SYNOPSIS: The Bra Boys are one of the most notorious surf tribes in the world. Hailing from the drug inflicted and poverty ridden housing commissions of Maroubra beach in Sydney's south, this tribe has produced some of the world's most renowned big wave surfers. In an attempt to escape their tragic upbringing, many have found redemption in the ocean and family amongst the tribe brotherhood, whose motto is 'my brother's keeper'. Violence surrounds them, and there is a running battle with local police, wars with rival gangs - and the murder trial of Jai Abberton and subsequent trial of his brother Koby, who was accused of being an accomplice after the fact.
Review by Andrew L. Urban: Technically as rough-and-tumble as its subject matter, Bra Boys is a rare mix of surf movie, buddy movie and social documentary. While it can't be accused of being an impartial film, it is genuine and heartfelt, tracing the story of the three Abberton brothers. Brought up (if that's the word for it) in a broken Maroubra home with differing fathers, and where heroin was the source of destruction, the brothers gravitated to the waves. It proved their escape and eventually the source of their redemption.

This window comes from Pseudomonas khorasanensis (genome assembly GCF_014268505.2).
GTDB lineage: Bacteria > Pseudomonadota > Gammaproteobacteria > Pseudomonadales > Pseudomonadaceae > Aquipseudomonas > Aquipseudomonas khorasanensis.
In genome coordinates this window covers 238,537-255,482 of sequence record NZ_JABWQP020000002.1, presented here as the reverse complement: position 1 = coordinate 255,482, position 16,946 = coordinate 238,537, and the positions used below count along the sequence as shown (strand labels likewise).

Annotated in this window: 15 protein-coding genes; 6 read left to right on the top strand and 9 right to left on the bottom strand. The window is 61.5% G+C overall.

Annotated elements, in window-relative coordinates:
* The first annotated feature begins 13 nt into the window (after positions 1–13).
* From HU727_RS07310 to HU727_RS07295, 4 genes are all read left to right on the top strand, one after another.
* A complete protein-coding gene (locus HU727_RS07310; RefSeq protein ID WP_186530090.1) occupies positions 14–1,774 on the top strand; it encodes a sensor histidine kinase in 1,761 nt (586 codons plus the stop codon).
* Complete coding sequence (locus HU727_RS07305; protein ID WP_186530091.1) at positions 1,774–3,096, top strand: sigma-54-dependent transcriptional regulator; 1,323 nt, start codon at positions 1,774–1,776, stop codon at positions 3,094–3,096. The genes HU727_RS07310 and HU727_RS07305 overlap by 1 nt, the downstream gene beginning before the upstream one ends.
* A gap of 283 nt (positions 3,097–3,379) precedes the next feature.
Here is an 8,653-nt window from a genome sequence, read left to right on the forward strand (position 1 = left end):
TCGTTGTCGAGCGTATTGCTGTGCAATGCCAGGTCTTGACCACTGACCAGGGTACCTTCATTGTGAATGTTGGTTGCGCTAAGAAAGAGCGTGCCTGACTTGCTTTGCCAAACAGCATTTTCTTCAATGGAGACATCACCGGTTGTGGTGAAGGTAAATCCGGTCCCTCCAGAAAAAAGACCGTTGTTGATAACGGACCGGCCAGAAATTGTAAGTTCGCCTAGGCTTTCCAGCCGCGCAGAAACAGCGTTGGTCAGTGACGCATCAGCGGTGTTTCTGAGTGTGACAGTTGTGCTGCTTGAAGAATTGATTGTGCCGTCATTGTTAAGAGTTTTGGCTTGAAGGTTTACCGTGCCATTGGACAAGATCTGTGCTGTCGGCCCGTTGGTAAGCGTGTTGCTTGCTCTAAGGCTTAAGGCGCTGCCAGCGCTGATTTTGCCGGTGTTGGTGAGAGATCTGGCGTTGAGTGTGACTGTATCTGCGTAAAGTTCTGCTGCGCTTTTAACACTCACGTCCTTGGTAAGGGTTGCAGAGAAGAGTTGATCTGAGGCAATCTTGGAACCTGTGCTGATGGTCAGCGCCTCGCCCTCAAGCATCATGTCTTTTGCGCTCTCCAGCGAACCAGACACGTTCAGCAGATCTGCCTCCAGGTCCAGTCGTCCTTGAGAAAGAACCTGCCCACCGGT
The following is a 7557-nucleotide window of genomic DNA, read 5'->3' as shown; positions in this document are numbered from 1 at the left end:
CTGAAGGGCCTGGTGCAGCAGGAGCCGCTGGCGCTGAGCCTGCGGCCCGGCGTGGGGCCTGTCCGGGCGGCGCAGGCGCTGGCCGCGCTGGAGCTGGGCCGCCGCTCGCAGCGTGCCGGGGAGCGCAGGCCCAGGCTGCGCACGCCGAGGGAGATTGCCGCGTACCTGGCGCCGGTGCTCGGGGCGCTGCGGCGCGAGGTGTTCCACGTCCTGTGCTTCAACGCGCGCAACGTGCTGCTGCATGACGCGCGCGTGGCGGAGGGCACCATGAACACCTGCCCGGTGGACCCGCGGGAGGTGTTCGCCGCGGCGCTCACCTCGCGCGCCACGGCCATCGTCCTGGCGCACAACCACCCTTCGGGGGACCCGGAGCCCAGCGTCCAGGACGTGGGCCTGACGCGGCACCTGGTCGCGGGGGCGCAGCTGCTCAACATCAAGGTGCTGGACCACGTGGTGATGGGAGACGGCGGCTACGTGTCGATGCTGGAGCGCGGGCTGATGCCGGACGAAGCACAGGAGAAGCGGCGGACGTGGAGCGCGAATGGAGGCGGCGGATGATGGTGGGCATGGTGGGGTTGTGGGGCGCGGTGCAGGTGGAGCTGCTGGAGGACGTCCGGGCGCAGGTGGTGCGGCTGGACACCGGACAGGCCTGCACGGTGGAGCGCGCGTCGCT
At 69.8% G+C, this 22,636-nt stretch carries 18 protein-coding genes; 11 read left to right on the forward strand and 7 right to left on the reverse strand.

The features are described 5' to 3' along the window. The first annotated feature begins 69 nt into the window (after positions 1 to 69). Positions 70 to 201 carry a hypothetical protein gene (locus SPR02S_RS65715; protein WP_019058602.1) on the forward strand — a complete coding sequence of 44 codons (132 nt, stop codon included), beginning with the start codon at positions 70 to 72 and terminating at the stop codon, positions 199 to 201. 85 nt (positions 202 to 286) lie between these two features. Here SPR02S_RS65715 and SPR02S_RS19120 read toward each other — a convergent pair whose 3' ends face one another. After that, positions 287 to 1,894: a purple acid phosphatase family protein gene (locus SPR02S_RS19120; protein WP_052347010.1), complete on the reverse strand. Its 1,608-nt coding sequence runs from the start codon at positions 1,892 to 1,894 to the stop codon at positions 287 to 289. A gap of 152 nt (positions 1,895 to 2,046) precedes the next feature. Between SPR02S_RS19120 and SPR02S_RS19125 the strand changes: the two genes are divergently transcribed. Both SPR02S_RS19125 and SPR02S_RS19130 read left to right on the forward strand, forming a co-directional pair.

The story of disadvantage in contemporary urban society is graphically outlined - albeit a tad superficially - in their own words. The gap-filling narration by Russell Crowe (sometimes in danger of being drowned by the music) is straight forward and we might wish Russell would let his personality shine through. But then perhaps there are enough personalities on show already.
Always honest if incomplete confessions about the Abbertons' lives give the film its impetus and the tension surrounding the trial of Koby become the centrepiece. But the story is at once specific - the brothers and their gang - and universal about tribalism. It is a sobering piece of raw filmmaking.